TV DRAMA: You have a strong track record in the international drama market. How are you tapping into the expertise from your previous roles to guide the strategy now for Endor?
DUSI: Prior to turning my focus to high-end drama, I spent 20 years working in independent film in various roles. The ability to approach the setting up of new projects creatively has proven to be an incredibly useful resource within a market like global high-end drama, where below-the-line costs continue to escalate while audience expectations push for ever more value on screen.

At Endor, we approach everything we do, from idea selection onward, in a highly strategic manner and always ensure our creative ambitions are matched against market expectations and practical realities.

Ultimately, we see ourselves as U.K.-based producers of content for the global market rather than feeling in any way limited by national boundaries. My previous roles have always had an international outlook, and—in the face of the continuing saturation of the U.K. drama market—I am very keen to ensure we continue to source the best stories and strongest talent and that we work for commissioners across the broadest international spectrum to bring our wide range of first-class projects to audiences.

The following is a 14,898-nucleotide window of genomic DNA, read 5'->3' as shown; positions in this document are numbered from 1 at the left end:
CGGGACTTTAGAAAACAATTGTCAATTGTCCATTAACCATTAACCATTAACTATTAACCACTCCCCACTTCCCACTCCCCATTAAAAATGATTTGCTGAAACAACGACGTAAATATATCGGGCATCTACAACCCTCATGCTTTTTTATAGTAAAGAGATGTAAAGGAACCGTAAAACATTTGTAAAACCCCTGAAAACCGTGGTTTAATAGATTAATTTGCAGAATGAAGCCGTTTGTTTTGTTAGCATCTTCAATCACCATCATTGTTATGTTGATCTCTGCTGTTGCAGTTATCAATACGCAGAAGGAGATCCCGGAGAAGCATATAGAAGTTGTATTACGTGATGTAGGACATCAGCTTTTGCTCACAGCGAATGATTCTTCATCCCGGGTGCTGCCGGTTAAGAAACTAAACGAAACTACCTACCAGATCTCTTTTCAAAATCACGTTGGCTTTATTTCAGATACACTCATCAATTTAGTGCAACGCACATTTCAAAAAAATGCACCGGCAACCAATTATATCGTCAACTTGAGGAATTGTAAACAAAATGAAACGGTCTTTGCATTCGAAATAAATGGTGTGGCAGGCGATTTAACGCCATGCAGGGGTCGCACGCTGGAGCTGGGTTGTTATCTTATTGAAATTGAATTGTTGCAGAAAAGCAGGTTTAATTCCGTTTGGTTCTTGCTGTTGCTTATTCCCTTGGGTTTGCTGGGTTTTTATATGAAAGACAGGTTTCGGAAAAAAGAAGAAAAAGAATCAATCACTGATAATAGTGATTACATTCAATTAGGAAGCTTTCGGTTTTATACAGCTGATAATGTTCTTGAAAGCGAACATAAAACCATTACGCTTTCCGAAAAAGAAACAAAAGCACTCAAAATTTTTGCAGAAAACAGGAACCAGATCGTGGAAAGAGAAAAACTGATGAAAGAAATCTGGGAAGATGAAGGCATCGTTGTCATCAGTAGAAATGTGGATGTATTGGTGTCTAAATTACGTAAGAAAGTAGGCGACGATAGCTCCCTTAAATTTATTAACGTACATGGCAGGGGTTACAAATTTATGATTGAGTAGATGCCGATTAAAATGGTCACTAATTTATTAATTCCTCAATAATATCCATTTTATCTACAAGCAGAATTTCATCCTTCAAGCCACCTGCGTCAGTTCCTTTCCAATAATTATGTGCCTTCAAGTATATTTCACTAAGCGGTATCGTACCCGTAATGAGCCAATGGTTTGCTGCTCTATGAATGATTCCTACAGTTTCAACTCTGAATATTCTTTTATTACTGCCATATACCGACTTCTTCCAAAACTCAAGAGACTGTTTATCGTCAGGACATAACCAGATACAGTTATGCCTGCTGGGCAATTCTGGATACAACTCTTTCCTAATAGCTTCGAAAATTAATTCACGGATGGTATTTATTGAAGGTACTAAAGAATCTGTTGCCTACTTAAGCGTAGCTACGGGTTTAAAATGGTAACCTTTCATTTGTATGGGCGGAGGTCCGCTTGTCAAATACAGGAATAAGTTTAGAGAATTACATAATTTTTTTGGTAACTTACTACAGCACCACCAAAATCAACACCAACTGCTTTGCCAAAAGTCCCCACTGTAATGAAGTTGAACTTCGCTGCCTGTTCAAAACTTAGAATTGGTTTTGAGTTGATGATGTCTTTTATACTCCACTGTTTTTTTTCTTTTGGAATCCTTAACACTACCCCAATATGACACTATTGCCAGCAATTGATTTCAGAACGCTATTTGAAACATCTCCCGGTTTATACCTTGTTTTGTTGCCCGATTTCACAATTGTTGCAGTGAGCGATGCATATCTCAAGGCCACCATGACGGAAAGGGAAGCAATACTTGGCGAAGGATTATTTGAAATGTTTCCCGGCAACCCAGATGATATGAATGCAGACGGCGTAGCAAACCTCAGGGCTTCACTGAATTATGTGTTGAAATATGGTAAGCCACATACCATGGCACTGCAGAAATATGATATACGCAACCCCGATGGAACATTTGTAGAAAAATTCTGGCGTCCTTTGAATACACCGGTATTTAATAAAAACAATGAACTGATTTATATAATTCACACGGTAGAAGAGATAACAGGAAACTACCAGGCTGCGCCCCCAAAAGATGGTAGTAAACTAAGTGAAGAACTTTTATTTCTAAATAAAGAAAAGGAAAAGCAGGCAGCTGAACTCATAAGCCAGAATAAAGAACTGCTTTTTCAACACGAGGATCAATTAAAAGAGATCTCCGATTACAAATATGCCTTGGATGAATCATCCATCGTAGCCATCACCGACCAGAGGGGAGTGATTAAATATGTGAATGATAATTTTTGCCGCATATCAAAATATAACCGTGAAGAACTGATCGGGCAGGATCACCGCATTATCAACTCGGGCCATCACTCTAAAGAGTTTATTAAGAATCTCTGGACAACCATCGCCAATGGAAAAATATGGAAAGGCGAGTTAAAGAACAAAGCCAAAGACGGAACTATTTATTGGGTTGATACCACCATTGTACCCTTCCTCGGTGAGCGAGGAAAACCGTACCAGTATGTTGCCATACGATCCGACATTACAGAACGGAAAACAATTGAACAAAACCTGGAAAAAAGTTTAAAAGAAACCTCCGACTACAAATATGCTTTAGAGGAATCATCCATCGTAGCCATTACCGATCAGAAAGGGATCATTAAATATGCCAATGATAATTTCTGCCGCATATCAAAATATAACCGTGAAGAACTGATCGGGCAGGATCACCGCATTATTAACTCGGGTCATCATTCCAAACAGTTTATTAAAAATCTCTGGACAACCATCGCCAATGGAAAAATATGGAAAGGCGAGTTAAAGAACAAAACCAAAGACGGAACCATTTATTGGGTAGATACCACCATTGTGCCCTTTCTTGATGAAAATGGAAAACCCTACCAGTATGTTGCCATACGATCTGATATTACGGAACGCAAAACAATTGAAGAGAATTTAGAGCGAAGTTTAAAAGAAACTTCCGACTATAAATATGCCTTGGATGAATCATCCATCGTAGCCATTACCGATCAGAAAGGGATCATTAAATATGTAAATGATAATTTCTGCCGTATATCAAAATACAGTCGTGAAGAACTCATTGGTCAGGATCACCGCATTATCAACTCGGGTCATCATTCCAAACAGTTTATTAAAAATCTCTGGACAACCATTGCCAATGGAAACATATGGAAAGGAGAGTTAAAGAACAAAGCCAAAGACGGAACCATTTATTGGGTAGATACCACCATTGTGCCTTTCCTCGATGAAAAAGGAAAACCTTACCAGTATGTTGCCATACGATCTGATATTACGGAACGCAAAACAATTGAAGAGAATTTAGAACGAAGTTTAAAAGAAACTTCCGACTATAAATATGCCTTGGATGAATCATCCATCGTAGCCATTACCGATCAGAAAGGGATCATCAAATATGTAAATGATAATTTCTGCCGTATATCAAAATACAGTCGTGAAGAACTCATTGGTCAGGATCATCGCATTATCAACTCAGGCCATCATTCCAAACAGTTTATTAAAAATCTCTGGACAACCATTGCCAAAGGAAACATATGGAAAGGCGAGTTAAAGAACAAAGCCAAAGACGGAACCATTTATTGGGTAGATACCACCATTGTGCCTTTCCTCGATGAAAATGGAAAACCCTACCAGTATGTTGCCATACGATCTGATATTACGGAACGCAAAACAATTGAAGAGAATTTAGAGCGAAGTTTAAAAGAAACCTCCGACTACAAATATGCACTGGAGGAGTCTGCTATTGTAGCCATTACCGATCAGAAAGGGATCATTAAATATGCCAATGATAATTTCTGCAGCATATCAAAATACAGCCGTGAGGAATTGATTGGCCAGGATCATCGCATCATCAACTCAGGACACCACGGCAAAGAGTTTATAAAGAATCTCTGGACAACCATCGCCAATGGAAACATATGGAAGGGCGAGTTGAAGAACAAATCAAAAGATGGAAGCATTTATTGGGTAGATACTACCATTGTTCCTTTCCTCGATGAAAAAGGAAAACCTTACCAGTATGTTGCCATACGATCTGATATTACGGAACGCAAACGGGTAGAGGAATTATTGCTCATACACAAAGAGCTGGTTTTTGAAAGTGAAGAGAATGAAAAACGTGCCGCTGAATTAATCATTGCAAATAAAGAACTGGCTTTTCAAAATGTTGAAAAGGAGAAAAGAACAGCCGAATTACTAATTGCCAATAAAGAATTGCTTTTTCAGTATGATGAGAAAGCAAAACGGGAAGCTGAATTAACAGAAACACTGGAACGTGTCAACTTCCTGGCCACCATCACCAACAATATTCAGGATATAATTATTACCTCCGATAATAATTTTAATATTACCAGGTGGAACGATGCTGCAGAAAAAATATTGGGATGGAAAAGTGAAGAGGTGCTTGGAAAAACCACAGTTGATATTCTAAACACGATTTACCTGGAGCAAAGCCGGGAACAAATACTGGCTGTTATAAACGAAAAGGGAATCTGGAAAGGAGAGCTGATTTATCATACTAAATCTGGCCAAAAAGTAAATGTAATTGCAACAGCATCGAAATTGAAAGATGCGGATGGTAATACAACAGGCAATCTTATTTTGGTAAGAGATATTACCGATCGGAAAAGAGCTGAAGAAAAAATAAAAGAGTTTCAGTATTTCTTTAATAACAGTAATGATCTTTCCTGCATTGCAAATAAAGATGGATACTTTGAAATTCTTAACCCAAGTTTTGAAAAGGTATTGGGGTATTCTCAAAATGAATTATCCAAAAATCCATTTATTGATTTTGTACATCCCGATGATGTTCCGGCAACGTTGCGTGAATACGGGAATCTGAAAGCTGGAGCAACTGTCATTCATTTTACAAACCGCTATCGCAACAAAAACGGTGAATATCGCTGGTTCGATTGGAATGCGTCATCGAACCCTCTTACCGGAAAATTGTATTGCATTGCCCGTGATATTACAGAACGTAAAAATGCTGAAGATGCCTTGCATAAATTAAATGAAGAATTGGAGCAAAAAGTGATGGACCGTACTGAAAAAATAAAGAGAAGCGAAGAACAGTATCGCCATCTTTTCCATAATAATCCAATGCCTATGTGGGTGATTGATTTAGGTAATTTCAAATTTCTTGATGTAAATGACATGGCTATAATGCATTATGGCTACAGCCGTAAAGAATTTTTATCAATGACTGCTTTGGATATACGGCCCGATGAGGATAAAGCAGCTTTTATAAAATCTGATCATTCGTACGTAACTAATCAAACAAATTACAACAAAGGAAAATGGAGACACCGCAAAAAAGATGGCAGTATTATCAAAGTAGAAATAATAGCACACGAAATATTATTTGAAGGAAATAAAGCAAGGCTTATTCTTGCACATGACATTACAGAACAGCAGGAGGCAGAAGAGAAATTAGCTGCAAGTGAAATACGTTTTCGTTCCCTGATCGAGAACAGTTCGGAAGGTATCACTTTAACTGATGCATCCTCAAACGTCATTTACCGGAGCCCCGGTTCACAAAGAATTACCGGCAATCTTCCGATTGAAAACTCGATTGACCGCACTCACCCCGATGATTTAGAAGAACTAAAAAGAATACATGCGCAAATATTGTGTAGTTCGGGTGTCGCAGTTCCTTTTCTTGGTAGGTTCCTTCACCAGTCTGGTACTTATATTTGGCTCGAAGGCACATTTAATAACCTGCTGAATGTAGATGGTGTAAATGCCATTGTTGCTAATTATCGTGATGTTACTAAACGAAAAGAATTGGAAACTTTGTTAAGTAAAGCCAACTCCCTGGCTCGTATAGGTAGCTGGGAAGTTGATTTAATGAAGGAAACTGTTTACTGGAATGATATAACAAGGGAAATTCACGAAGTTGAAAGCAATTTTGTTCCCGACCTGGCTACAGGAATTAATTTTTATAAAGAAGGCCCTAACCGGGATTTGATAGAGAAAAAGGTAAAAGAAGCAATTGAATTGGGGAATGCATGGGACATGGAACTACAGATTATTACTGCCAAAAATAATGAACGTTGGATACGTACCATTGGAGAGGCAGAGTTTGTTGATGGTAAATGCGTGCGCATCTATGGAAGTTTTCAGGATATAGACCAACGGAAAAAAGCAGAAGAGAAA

Co-production and collaboration are key in this respect, and an essential part of my role is to keep us plugged into a network of like-minded partners in all key territories outside the U.K. both through membership of the European Producers Club and via direct networking at festivals and markets.

I am a great believer that it is essential to have a clear strategy and plan of action underpinning the company’s decisions at every level of development, production and global distribution. Just as much as it is crucial to keep revising, updating, and, occasionally, overhauling that plan on a regular basis in order to reflect a fast-moving, ever-changing market landscape. Endor has the creativity, energy and experience to do just that, and I am excited to see our projects come to life.